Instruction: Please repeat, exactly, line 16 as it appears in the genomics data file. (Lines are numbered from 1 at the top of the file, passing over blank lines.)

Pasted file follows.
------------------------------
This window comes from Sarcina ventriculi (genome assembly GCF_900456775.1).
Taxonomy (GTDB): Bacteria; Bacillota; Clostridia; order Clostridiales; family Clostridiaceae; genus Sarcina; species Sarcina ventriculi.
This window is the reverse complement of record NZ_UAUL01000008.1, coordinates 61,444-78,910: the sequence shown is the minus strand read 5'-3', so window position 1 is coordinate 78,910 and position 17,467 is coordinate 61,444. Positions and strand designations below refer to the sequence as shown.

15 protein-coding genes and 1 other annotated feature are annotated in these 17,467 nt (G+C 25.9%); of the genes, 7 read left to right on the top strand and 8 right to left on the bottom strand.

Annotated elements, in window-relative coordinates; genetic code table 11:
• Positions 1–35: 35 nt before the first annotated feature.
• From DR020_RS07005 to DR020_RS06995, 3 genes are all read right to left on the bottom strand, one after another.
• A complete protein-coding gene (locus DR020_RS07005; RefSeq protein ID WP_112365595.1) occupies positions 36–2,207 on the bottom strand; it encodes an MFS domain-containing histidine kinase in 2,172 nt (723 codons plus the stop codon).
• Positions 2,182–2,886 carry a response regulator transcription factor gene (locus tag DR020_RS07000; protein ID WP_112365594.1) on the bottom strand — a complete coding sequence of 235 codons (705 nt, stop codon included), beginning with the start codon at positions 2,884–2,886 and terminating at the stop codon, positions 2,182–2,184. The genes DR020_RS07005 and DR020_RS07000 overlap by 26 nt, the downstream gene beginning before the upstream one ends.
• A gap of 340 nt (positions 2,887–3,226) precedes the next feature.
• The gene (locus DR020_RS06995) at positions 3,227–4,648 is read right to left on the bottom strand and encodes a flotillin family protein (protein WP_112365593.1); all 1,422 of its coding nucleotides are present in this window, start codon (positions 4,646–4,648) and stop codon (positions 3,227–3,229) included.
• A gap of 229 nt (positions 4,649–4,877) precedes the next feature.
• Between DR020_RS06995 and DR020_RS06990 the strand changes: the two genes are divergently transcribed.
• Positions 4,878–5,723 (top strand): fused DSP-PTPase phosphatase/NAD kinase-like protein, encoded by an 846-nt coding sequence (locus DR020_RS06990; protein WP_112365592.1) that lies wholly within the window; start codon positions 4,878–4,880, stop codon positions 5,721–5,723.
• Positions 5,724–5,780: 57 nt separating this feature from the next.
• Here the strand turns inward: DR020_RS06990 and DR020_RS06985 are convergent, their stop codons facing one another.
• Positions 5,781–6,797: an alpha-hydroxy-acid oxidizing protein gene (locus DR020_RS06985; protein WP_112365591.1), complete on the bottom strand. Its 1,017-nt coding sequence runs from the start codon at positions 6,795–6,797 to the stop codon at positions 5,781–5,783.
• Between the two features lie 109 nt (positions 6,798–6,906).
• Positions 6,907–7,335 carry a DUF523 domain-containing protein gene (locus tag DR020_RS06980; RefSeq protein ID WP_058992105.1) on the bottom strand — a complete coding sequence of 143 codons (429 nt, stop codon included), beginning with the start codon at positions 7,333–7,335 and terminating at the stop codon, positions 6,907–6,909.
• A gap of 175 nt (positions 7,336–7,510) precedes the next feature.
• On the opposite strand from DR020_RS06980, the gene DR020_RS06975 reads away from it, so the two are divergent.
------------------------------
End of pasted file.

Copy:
• Here the strand turns inward: DR020_RS06990 and DR020_RS06985 are convergent, their stop codons facing one another.